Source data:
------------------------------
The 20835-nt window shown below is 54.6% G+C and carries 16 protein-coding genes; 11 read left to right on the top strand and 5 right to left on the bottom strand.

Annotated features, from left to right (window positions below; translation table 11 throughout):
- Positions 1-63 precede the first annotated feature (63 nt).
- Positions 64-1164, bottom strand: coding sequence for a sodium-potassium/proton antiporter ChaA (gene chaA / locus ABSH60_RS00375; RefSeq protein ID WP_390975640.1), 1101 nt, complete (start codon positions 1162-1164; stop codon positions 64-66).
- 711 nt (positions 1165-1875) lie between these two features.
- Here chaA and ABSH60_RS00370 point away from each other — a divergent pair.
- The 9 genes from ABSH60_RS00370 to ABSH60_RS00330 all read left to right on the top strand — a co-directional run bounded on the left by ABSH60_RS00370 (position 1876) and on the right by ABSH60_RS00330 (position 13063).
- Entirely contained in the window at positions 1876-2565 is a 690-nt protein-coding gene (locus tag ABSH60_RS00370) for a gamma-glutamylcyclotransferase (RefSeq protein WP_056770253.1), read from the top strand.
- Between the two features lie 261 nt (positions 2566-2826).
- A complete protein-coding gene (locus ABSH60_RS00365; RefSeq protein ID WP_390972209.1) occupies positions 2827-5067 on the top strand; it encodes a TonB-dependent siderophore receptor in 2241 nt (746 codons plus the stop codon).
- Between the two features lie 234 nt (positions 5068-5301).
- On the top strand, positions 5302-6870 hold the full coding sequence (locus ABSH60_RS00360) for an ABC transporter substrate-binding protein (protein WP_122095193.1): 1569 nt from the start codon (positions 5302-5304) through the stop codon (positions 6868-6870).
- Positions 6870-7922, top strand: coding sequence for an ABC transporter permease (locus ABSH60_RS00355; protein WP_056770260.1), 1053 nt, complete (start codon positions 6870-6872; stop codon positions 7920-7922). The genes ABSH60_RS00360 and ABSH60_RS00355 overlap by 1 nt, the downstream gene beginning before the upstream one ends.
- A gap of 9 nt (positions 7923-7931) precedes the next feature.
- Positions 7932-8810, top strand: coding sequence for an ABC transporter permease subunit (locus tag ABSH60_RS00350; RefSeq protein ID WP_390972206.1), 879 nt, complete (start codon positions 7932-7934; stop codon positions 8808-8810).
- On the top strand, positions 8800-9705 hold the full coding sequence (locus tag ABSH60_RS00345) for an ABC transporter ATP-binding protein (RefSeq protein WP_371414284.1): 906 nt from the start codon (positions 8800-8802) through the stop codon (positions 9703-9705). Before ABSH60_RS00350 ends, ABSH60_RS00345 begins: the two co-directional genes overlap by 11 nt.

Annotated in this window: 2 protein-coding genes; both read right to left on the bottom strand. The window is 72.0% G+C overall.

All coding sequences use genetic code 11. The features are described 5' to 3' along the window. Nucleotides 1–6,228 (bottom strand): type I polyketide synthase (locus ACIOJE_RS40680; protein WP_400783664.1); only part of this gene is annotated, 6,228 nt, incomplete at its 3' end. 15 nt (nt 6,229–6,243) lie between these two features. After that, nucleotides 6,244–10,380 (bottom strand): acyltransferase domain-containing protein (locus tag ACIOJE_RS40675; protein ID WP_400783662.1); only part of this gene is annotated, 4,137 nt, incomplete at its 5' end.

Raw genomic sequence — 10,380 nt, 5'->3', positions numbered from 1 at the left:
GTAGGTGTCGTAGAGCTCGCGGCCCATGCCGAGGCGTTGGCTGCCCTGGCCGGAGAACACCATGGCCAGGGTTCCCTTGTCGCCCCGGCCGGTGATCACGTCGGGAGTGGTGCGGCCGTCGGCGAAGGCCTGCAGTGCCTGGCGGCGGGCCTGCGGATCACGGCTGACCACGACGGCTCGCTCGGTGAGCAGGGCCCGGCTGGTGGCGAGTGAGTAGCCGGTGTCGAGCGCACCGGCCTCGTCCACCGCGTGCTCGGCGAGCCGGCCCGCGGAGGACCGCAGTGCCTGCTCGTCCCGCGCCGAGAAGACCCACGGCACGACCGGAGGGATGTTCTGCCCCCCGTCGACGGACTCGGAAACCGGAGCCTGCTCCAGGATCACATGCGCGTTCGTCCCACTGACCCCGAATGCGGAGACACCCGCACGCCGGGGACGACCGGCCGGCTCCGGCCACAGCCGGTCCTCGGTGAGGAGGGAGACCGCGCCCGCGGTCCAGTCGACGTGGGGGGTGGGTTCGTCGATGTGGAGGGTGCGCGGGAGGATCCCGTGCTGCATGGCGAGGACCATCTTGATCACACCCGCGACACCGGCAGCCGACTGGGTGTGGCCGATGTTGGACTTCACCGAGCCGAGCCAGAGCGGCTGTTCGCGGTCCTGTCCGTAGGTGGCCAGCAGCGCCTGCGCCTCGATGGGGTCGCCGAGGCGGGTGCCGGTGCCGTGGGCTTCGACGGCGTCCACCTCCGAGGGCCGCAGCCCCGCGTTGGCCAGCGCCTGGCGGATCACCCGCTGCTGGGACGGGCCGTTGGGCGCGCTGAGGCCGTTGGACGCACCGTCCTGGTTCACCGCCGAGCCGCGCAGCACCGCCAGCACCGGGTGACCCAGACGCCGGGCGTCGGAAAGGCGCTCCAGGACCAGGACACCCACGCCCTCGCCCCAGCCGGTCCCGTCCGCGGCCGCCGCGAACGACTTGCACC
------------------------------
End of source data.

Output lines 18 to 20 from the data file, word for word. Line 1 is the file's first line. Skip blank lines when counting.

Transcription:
All coding sequences use genetic code 11. The features are described 5' to 3' along the window. Nucleotides 1–6,228 (bottom strand): type I polyketide synthase (locus ACIOJE_RS40680; protein WP_400783664.1); only part of this gene is annotated, 6,228 nt, incomplete at its 3' end. 15 nt (nt 6,229–6,243) lie between these two features. After that, nucleotides 6,244–10,380 (bottom strand): acyltransferase domain-containing protein (locus tag ACIOJE_RS40675; protein ID WP_400783662.1); only part of this gene is annotated, 4,137 nt, incomplete at its 5' end.

Raw genomic sequence — 10,380 nt, 5'->3', positions numbered from 1 at the left:
GTAGGTGTCGTAGAGCTCGCGGCCCATGCCGAGGCGTTGGCTGCCCTGGCCGGAGAACACCATGGCCAGGGTTCCCTTGTCGCCCCGGCCGGTGATCACGTCGGGAGTGGTGCGGCCGTCGGCGAAGGCCTGCAGTGCCTGGCGGCGGGCCTGCGGATCACGGCTGACCACGACGGCTCGCTCGGTGAGCAGGGCCCGGCTGGTGGCGAGTGAGTAGCCGGTGTCGAGCGCACCGGCCTCGTCCACCGCGTGCTCGGCGAGCCGGCCCGCGGAGGACCGCAGTGCCTGCTCGTCCCGCGCCGAGAAGACCCACGGCACGACCGGAGGGATGTTCTGCCCCCCGTCGACGGACTCGGAAACCGGAGCCTGCTCCAGGATCACATGCGCGTTCGTCCCACTGACCCCGAATGCGGAGACACCCGCACGCCGGGGACGACCGGCCGGCTCCGGCCACAGCCGGTCCTCGGTGAGGAGGGAGACCGCGCCCGCGGTCCAGTCGACGTGGGGGGTGGGTTCGTCGATGTGGAGGGTGCGCGGGAGGATCCCGTGCTGCATGGCGAGGACCATCTTGATCACACCCGCGACACCGGCAGCCGACTGGGTGTGGCCGATGTTGGACTTCACCGAGCCGAGCCAGAGCGGCTGTTCGCGGTCCTGTCCGTAGGTGGCCAGCAGCGCCTGCGCCTCGATGGGGTCGCCGAGGCGGGTGCCGGTGCCGTGGGCTTCGACGGCGTCCACCTCCGAGGGCCGCAGCCCCGCGTTGGCCAGCGCCTGGCGGATCACCCGCTGCTGGGACGGGCCGTTGGGCGCGCTGAGGCCGTTGGACGCACCGTCCTGGTTCACCGCCGAGCCGCGCAGCACCGCCAGCACCGGGTGACCCAGACGCCGGGCGTCGGAAAGGCGCTCCAGGACCAGGACACCCACGCCCTCGCCCCAGCCGGTCCCGTCCGCGGCCGCCGCGAACGACTTGCACC